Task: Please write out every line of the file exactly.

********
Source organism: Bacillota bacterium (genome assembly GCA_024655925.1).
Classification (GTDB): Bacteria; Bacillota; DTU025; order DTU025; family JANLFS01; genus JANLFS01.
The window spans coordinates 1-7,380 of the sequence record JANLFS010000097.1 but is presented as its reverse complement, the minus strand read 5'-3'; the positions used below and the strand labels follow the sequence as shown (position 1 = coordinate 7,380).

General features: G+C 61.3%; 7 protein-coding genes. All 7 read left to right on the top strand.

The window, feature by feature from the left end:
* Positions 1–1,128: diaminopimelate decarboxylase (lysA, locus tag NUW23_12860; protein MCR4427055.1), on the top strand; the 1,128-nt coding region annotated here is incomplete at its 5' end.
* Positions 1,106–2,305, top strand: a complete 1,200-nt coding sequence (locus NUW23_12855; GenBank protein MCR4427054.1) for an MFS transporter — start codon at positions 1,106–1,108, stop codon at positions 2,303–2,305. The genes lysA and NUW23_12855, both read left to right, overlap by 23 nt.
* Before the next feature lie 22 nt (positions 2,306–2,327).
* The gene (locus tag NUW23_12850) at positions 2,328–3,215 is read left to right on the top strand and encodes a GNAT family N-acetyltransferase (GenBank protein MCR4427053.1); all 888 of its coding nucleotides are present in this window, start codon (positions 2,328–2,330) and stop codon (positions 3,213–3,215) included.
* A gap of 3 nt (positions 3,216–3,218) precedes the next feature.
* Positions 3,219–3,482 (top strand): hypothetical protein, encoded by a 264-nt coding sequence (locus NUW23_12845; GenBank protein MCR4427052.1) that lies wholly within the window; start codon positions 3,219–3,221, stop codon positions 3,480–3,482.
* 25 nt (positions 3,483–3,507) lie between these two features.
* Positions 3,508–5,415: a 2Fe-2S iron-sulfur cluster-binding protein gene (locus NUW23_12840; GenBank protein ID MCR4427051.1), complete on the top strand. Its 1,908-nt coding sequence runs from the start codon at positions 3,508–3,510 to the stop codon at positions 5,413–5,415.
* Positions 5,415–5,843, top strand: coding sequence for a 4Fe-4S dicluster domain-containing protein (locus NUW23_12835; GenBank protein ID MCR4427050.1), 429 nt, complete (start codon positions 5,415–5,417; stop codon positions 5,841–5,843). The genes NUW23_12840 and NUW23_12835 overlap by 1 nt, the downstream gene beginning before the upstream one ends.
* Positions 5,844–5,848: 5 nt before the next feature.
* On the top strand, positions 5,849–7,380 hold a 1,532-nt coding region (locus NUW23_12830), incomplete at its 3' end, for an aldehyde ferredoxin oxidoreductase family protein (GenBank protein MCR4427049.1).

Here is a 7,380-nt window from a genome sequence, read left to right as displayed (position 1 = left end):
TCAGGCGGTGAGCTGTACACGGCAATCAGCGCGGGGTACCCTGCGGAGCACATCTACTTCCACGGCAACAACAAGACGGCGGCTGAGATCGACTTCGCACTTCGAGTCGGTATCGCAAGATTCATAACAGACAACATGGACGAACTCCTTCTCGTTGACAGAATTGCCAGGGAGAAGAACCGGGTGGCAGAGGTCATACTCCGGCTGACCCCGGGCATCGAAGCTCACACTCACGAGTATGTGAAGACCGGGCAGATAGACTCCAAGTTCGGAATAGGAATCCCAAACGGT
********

Source organism: Bacillota bacterium (genome assembly GCA_024655925.1).
Classification (GTDB): Bacteria; Bacillota; DTU025; order DTU025; family JANLFS01; genus JANLFS01.
The window spans coordinates 1-7,380 of the sequence record JANLFS010000097.1 but is presented as its reverse complement, the minus strand read 5'-3'; the positions used below and the strand labels follow the sequence as shown (position 1 = coordinate 7,380).

General features: G+C 61.3%; 7 protein-coding genes. All 7 read left to right on the top strand.

The window, feature by feature from the left end:
* Positions 1–1,128: diaminopimelate decarboxylase (lysA, locus tag NUW23_12860; protein MCR4427055.1), on the top strand; the 1,128-nt coding region annotated here is incomplete at its 5' end.
* Positions 1,106–2,305, top strand: a complete 1,200-nt coding sequence (locus NUW23_12855; GenBank protein MCR4427054.1) for an MFS transporter — start codon at positions 1,106–1,108, stop codon at positions 2,303–2,305. The genes lysA and NUW23_12855, both read left to right, overlap by 23 nt.
* Before the next feature lie 22 nt (positions 2,306–2,327).
* The gene (locus tag NUW23_12850) at positions 2,328–3,215 is read left to right on the top strand and encodes a GNAT family N-acetyltransferase (GenBank protein MCR4427053.1); all 888 of its coding nucleotides are present in this window, start codon (positions 2,328–2,330) and stop codon (positions 3,213–3,215) included.
* A gap of 3 nt (positions 3,216–3,218) precedes the next feature.
* Positions 3,219–3,482 (top strand): hypothetical protein, encoded by a 264-nt coding sequence (locus NUW23_12845; GenBank protein MCR4427052.1) that lies wholly within the window; start codon positions 3,219–3,221, stop codon positions 3,480–3,482.
* 25 nt (positions 3,483–3,507) lie between these two features.
* Positions 3,508–5,415: a 2Fe-2S iron-sulfur cluster-binding protein gene (locus NUW23_12840; GenBank protein ID MCR4427051.1), complete on the top strand. Its 1,908-nt coding sequence runs from the start codon at positions 3,508–3,510 to the stop codon at positions 5,413–5,415.
* Positions 5,415–5,843, top strand: coding sequence for a 4Fe-4S dicluster domain-containing protein (locus NUW23_12835; GenBank protein ID MCR4427050.1), 429 nt, complete (start codon positions 5,415–5,417; stop codon positions 5,841–5,843). The genes NUW23_12840 and NUW23_12835 overlap by 1 nt, the downstream gene beginning before the upstream one ends.
* Positions 5,844–5,848: 5 nt before the next feature.
* On the top strand, positions 5,849–7,380 hold a 1,532-nt coding region (locus NUW23_12830), incomplete at its 3' end, for an aldehyde ferredoxin oxidoreductase family protein (GenBank protein MCR4427049.1).

Here is a 7,380-nt window from a genome sequence, read left to right as displayed (position 1 = left end):
TCAGGCGGTGAGCTGTACACGGCAATCAGCGCGGGGTACCCTGCGGAGCACATCTACTTCCACGGCAACAACAAGACGGCGGCTGAGATCGACTTCGCACTTCGAGTCGGTATCGCAAGATTCATAACAGACAACATGGACGAACTCCTTCTCGTTGACAGAATTGCCAGGGAGAAGAACCGGGTGGCAGAGGTCATACTCCGGCTGACCCCGGGCATCGAAGCTCACACTCACGAGTATGTGAAGACCGGGCAGATAGACTCCAAGTTCGGAATAGGAATCCCAAACGGT